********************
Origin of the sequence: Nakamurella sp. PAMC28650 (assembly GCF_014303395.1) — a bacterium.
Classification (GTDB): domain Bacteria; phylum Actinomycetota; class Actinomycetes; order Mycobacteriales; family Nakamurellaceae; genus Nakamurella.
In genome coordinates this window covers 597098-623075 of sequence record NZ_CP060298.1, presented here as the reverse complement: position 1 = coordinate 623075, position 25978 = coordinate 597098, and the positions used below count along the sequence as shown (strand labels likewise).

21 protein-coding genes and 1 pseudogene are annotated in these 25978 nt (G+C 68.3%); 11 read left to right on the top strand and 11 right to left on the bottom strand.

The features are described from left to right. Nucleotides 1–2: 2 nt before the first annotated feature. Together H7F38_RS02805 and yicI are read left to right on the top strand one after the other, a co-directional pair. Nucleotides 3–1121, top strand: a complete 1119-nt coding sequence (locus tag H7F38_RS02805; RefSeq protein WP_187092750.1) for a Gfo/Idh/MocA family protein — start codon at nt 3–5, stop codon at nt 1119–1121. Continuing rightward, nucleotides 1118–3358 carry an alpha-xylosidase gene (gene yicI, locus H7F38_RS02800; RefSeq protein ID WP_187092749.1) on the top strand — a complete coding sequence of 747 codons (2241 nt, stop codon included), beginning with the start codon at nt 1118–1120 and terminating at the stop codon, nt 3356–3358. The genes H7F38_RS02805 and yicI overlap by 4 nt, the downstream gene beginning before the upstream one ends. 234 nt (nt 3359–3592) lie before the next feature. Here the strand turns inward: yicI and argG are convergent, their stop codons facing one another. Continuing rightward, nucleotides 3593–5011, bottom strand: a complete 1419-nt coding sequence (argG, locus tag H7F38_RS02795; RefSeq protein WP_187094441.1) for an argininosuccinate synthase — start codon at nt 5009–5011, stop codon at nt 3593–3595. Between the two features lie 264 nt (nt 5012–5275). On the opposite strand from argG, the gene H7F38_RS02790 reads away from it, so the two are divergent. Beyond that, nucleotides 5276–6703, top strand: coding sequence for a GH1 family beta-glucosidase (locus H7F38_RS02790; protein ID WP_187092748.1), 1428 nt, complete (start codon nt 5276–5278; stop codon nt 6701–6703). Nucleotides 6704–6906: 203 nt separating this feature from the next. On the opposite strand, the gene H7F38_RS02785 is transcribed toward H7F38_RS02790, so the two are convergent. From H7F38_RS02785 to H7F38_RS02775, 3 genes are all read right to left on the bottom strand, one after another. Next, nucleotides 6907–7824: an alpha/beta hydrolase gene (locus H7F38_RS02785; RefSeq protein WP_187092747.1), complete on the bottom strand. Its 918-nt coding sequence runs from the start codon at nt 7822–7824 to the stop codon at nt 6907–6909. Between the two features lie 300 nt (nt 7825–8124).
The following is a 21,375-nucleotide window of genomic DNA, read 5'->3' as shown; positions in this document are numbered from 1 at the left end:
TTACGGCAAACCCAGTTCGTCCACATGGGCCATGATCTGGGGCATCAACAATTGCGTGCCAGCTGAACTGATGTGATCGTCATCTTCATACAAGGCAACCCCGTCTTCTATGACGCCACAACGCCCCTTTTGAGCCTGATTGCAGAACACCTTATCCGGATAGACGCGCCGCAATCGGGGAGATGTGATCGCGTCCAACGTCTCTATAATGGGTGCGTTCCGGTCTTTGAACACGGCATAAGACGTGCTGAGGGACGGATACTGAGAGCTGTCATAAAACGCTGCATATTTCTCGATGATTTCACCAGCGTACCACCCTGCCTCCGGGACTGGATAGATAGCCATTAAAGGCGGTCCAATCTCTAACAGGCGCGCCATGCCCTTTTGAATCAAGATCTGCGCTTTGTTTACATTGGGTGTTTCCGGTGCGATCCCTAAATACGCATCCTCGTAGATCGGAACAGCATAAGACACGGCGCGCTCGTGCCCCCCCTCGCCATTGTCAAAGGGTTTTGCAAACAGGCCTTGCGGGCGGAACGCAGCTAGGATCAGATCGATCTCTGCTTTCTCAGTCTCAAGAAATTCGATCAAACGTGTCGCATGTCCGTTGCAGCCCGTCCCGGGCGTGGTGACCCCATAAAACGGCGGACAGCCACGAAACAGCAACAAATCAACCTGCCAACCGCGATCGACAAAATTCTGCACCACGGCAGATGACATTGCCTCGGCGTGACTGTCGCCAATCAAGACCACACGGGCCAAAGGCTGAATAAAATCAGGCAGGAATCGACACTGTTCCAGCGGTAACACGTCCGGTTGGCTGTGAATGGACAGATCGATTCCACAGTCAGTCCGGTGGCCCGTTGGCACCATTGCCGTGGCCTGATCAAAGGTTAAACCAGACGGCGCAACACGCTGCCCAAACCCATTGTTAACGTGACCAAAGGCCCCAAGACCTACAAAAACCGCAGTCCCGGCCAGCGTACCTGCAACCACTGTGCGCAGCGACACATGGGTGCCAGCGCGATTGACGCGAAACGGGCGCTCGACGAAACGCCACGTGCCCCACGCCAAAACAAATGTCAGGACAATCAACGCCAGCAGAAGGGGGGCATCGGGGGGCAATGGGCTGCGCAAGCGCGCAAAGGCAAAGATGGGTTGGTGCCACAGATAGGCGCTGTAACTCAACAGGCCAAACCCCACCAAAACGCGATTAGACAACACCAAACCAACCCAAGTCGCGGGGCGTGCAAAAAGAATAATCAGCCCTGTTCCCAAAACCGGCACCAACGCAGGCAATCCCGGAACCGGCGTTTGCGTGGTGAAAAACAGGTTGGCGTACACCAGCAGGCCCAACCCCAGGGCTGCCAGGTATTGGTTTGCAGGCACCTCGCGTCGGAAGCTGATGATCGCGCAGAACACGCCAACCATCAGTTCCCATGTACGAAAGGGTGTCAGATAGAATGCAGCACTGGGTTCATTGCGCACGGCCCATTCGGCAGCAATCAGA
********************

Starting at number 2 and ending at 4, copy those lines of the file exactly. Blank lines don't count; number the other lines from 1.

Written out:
Classification (GTDB): domain Bacteria; phylum Actinomycetota; class Actinomycetes; order Mycobacteriales; family Nakamurellaceae; genus Nakamurella.
In genome coordinates this window covers 597098-623075 of sequence record NZ_CP060298.1, presented here as the reverse complement: position 1 = coordinate 623075, position 25978 = coordinate 597098, and the positions used below count along the sequence as shown (strand labels likewise).

21 protein-coding genes and 1 pseudogene are annotated in these 25978 nt (G+C 68.3%); 11 read left to right on the top strand and 11 right to left on the bottom strand.